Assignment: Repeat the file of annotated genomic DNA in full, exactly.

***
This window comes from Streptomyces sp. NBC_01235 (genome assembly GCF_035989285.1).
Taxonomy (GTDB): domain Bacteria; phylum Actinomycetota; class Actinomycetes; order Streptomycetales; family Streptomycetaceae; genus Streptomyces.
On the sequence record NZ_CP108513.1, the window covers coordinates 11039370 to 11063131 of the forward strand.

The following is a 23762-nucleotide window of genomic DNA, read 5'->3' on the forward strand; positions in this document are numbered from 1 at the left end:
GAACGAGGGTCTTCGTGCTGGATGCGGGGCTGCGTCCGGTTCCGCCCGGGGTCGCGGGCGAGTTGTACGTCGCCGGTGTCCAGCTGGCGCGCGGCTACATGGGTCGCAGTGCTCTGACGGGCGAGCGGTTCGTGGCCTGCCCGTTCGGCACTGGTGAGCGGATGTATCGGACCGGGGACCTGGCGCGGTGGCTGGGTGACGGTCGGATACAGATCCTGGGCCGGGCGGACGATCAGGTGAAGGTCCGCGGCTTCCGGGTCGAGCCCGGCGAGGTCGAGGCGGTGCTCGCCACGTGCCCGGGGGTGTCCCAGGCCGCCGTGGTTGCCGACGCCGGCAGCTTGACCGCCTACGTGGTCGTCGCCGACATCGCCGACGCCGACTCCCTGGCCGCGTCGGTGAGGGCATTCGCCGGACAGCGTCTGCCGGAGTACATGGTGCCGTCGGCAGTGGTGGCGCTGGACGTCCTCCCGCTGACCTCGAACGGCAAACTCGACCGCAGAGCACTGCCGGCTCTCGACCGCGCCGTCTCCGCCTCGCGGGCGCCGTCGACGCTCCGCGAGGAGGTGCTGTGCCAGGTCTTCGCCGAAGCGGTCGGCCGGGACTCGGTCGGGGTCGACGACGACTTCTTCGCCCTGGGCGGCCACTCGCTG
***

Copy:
This window comes from Streptomyces sp. NBC_01235 (genome assembly GCF_035989285.1).
Taxonomy (GTDB): domain Bacteria; phylum Actinomycetota; class Actinomycetes; order Streptomycetales; family Streptomycetaceae; genus Streptomyces.
On the sequence record NZ_CP108513.1, the window covers coordinates 11039370 to 11063131 of the forward strand.

The following is a 23762-nucleotide window of genomic DNA, read 5'->3' on the forward strand; positions in this document are numbered from 1 at the left end:
GAACGAGGGTCTTCGTGCTGGATGCGGGGCTGCGTCCGGTTCCGCCCGGGGTCGCGGGCGAGTTGTACGTCGCCGGTGTCCAGCTGGCGCGCGGCTACATGGGTCGCAGTGCTCTGACGGGCGAGCGGTTCGTGGCCTGCCCGTTCGGCACTGGTGAGCGGATGTATCGGACCGGGGACCTGGCGCGGTGGCTGGGTGACGGTCGGATACAGATCCTGGGCCGGGCGGACGATCAGGTGAAGGTCCGCGGCTTCCGGGTCGAGCCCGGCGAGGTCGAGGCGGTGCTCGCCACGTGCCCGGGGGTGTCCCAGGCCGCCGTGGTTGCCGACGCCGGCAGCTTGACCGCCTACGTGGTCGTCGCCGACATCGCCGACGCCGACTCCCTGGCCGCGTCGGTGAGGGCATTCGCCGGACAGCGTCTGCCGGAGTACATGGTGCCGTCGGCAGTGGTGGCGCTGGACGTCCTCCCGCTGACCTCGAACGGCAAACTCGACCGCAGAGCACTGCCGGCTCTCGACCGCGCCGTCTCCGCCTCGCGGGCGCCGTCGACGCTCCGCGAGGAGGTGCTGTGCCAGGTCTTCGCCGAAGCGGTCGGCCGGGACTCGGTCGGGGTCGACGACGACTTCTTCGCCCTGGGCGGCCACTCGCTG